Hormone therapy is a treatment used to supplement the body with either estrogen alone or estrogen and progesterone in combination.
Estrogen and progesterone are hormones that are produced by a woman’s ovaries. Estrogen thickens the lining of the uterus, preparing it for the possible implantation of a fertilized egg. Estrogen also influences how the body uses calcium, an important mineral in the building of bones. In addition, estrogen helps maintain healthy levels of cholesterol in the blood.
As menopause nears, the ovaries reduce most of their production of these hormones. Lowered or fluctuating estrogen levels may cause menopause symptoms such as hot flashes, and medical conditions such as osteoporosis.
What is hormone therapy (HT)?
Hormone therapy (HT) is a treatment that is used to supplement the body with either estrogen alone or estrogen and progesterone in combination. When the ovaries no longer produce adequate amounts of these hormones (as in menopause), HT can be given to supplement the body with adequate levels of estrogen and progesterone. HT helps to replenish the estrogen, relieving some of the symptoms of menopause and helping to prevent osteoporosis.
Why is progesterone provided?
Progesterone is used along with estrogen in women who still have their uterus. In these women, estrogen – if taken without progesterone – increases a woman’s risk for cancer of the endometrium (the lining of the uterus). During a woman’s reproductive years, cells from the endometrium are shed during menstruation. When the endometrium is no longer shed, estrogen can cause an overgrowth of cells in the uterus, a condition that can lead to cancer.
Progesterone reduces the risk of endometrial (uterine) cancer by making the endometrium thin. Women who take progesterone may have monthly bleeding, or no bleeding at all, depending on how the hormone therapy is taken. Monthly bleeding can be lessened and, in some cases, eliminated by taking progesterone and estrogen together continuously.
Women who have had a hysterectomy (removal of the uterus through surgery) typically do not need to take progesterone. This is an important point because estrogen taken alone has fewer long-term risks than HT that uses a combination of estrogen and progesterone.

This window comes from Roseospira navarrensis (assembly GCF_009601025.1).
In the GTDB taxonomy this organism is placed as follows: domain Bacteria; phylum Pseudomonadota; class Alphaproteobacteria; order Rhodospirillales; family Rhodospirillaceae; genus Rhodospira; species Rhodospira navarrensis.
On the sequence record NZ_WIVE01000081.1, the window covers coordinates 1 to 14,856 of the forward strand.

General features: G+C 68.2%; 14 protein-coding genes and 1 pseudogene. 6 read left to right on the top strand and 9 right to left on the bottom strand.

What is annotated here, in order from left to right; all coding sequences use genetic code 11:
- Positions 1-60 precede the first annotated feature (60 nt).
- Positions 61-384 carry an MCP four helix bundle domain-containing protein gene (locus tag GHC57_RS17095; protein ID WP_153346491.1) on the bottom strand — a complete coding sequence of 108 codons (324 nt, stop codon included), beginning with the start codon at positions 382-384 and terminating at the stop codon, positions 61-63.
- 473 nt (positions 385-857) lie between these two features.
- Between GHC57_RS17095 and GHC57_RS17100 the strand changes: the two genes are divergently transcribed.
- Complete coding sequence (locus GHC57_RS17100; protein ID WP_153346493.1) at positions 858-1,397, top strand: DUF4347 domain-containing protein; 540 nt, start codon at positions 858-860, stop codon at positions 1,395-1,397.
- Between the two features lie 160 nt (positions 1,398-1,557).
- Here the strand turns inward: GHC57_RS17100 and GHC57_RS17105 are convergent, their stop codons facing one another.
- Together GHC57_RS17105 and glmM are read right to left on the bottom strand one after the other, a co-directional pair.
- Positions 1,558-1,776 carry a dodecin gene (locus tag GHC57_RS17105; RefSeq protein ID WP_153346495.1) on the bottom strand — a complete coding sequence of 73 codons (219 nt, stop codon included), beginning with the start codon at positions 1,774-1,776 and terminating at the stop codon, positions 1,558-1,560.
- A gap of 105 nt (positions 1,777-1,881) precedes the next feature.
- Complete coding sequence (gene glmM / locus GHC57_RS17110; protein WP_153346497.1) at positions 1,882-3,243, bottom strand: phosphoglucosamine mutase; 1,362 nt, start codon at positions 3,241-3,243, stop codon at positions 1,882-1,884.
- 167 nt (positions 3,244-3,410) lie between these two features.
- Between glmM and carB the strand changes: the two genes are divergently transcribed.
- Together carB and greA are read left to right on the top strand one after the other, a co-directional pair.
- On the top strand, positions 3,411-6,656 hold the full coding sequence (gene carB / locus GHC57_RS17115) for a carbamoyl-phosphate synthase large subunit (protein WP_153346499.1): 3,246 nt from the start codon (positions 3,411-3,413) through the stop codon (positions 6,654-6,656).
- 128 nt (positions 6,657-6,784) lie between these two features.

What are the types of hormone therapy (HT)?
There are two main types of HT:
Estrogen Therapy (ET): Estrogen is taken alone. Doctors most often prescribe a low dose of estrogen to be taken as a pill or patch every day. Estrogen may also be prescribed as a cream, vaginal ring, gel, or spray. You should take the lowest dose of estrogen needed to relieve menopause symptoms and/or to prevent osteoporosis. This type of HT is used if a woman has had a hysterectomy.
Estrogen Progesterone/Progestin Hormone Therapy (EPT): Also called combination therapy, this form of HT combines doses of estrogen and progesterone (progestin is a synthetic form of progesterone). This type of HT is used if a woman still has her uterus.
HGH Therapy for Women
The Master Hormone
Human growth hormone is a natural hormone produced in the pituitary gland of the brain. Growth hormone (HGH) is considered “the master hormone” hormone because it controls so many functions. It’s responsible for youth, vitality, energy, and many of the health benefits we associate with optimal health.
The pituitary gland releases human growth hormone in “pulses” through the day, with most of the Human growth hormone released during dream sleep at night.
This is why women who have untreated sleep apnea commonly suffer from the adult growth hormone deficiency, which can make their symptoms even worse. Once released into the bloodstream, human growth hormone attaches to most tissues, including bones and muscles.
Maintaining Physical and Psychological Fitness
Human growth hormone is the repair, replenishment, and build hormone of the body. In men, HGH helps maintain bone strength and prevents bone loss, called osteoporosis. Growth hormone also increases muscle mass and decreases fatty tissue.
This hormone also allows for normal repair and maintenance of the muscles. In addition, growth hormone has an active role in maintaining psychological and cognitive functions in normal adults.
How GH helps the body:
- a decrease in body fat;
- an increase in muscle mass;
- thickening of the skin with decreased wrinkling;
- improvement in the cholesterol profile;
- an increase in bone density;
- enhanced feeling of well being;
- a decrease in the waist to hip ratio (meaning fat is removed primarily from around the waist where
- it is associated with a high risk of coronary disease);
- improvement in exercise capacity;
- enhanced immune function;
- decrease in the frequency of illness.
Women Make More Growth Hormone Than Men
While men are generally considered physically stronger and have higher testosterone levels it would seem that men also make more growth hormone. However, numerous studies have found that the mean concentration of growth hormone is anywhere from six-fold to 120-fold higher in premenopausal women than men.
Estrogen has been shown to be the main reason women generally make more growth hormone than men. Comparing growth hormone levels in premenopausal women to men of the same age has found that women have higher mean growth hormone levels and higher GH secretory burst amplitudes.
Some studies even dosed men with estrogen and found that their growth hormone did indeed increase with the added hormone. In addition, women’s mean GH levels increase even more when we are in the phases of our menstrual cycles where estrogen was highest.
If you strive to learn more about the benefits and risks of the therapy before you start it, schedule a free consultation here.